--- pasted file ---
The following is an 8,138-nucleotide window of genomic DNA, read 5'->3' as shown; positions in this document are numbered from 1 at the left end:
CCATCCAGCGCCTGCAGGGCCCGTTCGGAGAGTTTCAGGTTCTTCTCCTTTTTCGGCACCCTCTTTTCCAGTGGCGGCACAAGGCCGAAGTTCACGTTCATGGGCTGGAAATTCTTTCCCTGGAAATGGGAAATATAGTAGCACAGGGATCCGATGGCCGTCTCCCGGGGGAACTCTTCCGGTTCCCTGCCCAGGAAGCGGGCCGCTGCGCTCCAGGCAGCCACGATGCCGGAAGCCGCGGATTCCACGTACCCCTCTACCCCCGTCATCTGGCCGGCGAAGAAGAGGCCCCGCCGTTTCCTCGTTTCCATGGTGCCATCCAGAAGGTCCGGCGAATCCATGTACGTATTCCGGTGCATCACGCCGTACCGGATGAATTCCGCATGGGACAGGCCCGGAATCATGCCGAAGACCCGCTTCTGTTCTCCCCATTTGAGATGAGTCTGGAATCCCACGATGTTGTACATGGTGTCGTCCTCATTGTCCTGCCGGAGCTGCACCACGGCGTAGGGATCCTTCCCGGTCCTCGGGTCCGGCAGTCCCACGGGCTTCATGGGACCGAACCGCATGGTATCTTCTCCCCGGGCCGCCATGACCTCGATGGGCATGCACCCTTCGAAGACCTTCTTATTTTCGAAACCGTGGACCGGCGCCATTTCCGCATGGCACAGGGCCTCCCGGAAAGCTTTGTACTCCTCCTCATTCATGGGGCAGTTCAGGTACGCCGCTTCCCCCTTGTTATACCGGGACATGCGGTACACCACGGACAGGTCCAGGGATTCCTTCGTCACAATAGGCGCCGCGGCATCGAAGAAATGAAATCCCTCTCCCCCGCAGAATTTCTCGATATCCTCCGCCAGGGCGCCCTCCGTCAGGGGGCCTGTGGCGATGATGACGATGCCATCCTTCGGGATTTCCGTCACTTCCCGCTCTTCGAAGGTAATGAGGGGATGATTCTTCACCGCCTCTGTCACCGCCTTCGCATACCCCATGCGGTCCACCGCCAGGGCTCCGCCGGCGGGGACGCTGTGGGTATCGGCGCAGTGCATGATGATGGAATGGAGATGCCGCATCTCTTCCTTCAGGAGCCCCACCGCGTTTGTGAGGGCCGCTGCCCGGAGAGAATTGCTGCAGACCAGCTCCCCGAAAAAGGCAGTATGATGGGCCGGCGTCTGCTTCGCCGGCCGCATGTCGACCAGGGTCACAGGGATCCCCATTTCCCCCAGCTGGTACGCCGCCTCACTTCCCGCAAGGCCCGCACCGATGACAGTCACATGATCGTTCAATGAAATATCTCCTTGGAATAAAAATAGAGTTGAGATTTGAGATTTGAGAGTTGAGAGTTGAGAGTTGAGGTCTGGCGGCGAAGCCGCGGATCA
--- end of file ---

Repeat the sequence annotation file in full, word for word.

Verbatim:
The following is an 8,138-nucleotide window of genomic DNA, read 5'->3' as shown; positions in this document are numbered from 1 at the left end:
CCATCCAGCGCCTGCAGGGCCCGTTCGGAGAGTTTCAGGTTCTTCTCCTTTTTCGGCACCCTCTTTTCCAGTGGCGGCACAAGGCCGAAGTTCACGTTCATGGGCTGGAAATTCTTTCCCTGGAAATGGGAAATATAGTAGCACAGGGATCCGATGGCCGTCTCCCGGGGGAACTCTTCCGGTTCCCTGCCCAGGAAGCGGGCCGCTGCGCTCCAGGCAGCCACGATGCCGGAAGCCGCGGATTCCACGTACCCCTCTACCCCCGTCATCTGGCCGGCGAAGAAGAGGCCCCGCCGTTTCCTCGTTTCCATGGTGCCATCCAGAAGGTCCGGCGAATCCATGTACGTATTCCGGTGCATCACGCCGTACCGGATGAATTCCGCATGGGACAGGCCCGGAATCATGCCGAAGACCCGCTTCTGTTCTCCCCATTTGAGATGAGTCTGGAATCCCACGATGTTGTACATGGTGTCGTCCTCATTGTCCTGCCGGAGCTGCACCACGGCGTAGGGATCCTTCCCGGTCCTCGGGTCCGGCAGTCCCACGGGCTTCATGGGACCGAACCGCATGGTATCTTCTCCCCGGGCCGCCATGACCTCGATGGGCATGCACCCTTCGAAGACCTTCTTATTTTCGAAACCGTGGACCGGCGCCATTTCCGCATGGCACAGGGCCTCCCGGAAAGCTTTGTACTCCTCCTCATTCATGGGGCAGTTCAGGTACGCCGCTTCCCCCTTGTTATACCGGGACATGCGGTACACCACGGACAGGTCCAGGGATTCCTTCGTCACAATAGGCGCCGCGGCATCGAAGAAATGAAATCCCTCTCCCCCGCAGAATTTCTCGATATCCTCCGCCAGGGCGCCCTCCGTCAGGGGGCCTGTGGCGATGATGACGATGCCATCCTTCGGGATTTCCGTCACTTCCCGCTCTTCGAAGGTAATGAGGGGATGATTCTTCACCGCCTCTGTCACCGCCTTCGCATACCCCATGCGGTCCACCGCCAGGGCTCCGCCGGCGGGGACGCTGTGGGTATCGGCGCAGTGCATGATGATGGAATGGAGATGCCGCATCTCTTCCTTCAGGAGCCCCACCGCGTTTGTGAGGGCCGCTGCCCGGAGAGAATTGCTGCAGACCAGCTCCCCGAAAAAGGCAGTATGATGGGCCGGCGTCTGCTTCGCCGGCCGCATGTCGACCAGGGTCACAGGGATCCCCATTTCCCCCAGCTGGTACGCCGCCTCACTTCCCGCAAGGCCCGCACCGATGACAGTCACATGATCGTTCAATGAAATATCTCCTTGGAATAAAAATAGAGTTGAGATTTGAGATTTGAGAGTTGAGAGTTGAGAGTTGAGGTCTGGCGGCGAAGCCGCGGATCA